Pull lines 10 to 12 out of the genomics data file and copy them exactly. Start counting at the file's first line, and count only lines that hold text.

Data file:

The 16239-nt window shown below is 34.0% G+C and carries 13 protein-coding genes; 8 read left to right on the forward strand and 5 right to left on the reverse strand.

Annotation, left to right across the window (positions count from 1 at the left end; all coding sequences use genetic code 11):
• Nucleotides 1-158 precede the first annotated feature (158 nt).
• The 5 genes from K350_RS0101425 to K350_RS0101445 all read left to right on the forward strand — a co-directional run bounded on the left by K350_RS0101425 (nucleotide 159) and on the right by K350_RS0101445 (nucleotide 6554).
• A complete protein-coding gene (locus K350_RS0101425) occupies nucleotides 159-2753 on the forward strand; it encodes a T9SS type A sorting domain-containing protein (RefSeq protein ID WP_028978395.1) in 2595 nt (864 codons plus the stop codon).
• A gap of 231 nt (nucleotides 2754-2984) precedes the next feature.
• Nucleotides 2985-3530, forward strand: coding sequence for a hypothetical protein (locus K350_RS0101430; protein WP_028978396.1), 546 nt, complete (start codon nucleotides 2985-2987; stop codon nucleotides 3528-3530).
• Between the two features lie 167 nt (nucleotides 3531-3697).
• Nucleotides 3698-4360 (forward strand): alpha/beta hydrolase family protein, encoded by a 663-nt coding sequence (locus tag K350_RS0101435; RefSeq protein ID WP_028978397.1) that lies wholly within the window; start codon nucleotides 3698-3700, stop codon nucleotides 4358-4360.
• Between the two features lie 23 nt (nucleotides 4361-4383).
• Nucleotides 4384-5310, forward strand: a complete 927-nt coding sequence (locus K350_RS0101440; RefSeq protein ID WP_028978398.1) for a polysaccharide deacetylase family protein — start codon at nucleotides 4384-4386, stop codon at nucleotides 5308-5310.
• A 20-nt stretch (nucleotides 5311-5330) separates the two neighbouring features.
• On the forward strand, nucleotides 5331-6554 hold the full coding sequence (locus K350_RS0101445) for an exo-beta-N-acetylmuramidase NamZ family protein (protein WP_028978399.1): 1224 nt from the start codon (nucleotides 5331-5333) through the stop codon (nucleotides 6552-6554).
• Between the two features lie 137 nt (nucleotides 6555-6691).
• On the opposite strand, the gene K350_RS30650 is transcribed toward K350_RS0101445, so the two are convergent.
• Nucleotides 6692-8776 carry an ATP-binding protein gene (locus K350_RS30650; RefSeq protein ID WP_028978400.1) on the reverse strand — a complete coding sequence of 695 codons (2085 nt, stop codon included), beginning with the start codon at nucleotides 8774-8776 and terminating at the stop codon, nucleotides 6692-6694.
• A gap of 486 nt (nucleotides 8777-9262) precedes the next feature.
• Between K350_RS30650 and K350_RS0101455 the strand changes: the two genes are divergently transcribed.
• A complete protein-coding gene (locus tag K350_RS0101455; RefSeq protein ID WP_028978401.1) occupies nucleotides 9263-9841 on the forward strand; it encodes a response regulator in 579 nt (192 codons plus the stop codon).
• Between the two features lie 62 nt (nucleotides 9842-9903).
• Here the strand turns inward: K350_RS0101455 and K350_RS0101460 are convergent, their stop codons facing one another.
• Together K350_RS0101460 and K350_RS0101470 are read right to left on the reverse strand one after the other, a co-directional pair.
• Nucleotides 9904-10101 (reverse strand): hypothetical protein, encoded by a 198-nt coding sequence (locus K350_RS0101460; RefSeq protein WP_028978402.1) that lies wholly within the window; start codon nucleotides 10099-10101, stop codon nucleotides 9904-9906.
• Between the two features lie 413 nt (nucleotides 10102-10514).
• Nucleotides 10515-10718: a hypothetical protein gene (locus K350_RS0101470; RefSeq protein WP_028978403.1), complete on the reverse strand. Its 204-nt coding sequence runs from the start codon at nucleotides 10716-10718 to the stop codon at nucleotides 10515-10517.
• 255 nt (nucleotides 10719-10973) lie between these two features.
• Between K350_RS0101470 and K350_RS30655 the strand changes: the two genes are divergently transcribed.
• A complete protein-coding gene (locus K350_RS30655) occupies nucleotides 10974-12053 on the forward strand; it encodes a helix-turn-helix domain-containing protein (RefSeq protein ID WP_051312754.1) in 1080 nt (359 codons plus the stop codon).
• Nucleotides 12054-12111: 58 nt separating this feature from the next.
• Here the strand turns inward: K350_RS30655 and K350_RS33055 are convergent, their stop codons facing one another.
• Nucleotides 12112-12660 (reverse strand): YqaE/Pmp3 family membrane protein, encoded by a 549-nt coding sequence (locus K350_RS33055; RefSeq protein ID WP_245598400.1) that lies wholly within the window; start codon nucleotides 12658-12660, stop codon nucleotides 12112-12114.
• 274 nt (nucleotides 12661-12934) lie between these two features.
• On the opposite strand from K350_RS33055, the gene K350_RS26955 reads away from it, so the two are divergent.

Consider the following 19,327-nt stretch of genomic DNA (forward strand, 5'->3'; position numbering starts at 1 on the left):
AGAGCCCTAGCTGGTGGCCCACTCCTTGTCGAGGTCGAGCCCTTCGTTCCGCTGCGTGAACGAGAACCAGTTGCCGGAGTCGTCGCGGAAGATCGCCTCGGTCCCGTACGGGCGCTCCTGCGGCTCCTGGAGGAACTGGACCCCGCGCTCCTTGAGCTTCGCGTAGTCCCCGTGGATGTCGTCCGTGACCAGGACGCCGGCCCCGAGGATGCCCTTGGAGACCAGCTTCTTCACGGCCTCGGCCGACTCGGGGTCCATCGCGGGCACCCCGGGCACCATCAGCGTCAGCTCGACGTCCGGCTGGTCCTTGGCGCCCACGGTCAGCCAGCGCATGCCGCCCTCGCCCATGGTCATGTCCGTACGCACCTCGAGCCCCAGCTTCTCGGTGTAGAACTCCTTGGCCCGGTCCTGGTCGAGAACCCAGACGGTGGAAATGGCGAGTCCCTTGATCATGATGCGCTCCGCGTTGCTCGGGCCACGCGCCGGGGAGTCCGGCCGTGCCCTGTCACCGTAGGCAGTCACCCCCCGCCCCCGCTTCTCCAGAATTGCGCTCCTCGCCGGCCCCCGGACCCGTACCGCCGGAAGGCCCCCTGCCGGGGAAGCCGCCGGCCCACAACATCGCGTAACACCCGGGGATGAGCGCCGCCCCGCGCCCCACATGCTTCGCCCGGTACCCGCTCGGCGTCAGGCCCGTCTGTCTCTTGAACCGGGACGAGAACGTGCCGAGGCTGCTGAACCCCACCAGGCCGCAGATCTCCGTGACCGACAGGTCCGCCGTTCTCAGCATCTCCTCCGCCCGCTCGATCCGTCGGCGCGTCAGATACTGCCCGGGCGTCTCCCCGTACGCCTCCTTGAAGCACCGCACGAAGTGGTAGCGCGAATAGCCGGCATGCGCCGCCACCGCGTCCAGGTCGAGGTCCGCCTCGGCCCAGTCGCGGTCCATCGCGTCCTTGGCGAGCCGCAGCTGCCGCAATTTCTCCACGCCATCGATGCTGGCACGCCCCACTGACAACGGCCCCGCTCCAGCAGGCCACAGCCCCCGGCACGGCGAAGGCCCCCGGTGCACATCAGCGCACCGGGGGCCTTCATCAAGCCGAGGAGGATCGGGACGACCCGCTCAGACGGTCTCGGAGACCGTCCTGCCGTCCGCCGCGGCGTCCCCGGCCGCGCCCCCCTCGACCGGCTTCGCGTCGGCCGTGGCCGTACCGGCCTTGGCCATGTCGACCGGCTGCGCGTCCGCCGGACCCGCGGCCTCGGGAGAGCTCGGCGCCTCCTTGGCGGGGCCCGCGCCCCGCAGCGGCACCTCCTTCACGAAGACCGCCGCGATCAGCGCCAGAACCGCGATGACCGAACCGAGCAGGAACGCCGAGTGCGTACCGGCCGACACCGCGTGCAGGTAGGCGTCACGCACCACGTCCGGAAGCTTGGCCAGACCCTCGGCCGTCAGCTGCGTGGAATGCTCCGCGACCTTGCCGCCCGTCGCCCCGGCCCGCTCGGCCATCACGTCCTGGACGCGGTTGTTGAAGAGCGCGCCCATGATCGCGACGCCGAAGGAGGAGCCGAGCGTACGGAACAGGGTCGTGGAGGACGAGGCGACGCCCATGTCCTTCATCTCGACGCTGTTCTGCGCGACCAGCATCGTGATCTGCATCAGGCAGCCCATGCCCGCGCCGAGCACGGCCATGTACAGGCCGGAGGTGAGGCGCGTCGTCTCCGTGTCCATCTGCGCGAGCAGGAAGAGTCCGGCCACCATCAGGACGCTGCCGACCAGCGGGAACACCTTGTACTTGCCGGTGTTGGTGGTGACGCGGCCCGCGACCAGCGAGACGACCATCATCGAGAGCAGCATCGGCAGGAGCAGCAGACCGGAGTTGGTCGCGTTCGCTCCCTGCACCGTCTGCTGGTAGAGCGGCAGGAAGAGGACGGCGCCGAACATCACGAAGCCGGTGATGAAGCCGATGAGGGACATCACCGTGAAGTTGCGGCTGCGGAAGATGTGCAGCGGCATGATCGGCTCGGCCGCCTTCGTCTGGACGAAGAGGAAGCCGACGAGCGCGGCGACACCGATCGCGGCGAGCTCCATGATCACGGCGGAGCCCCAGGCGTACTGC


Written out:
• Between the two features lie 23 nt (nucleotides 4361-4383).
• Nucleotides 4384-5310, forward strand: a complete 927-nt coding sequence (locus K350_RS0101440; RefSeq protein ID WP_028978398.1) for a polysaccharide deacetylase family protein — start codon at nucleotides 4384-4386, stop codon at nucleotides 5308-5310.
• A 20-nt stretch (nucleotides 5311-5330) separates the two neighbouring features.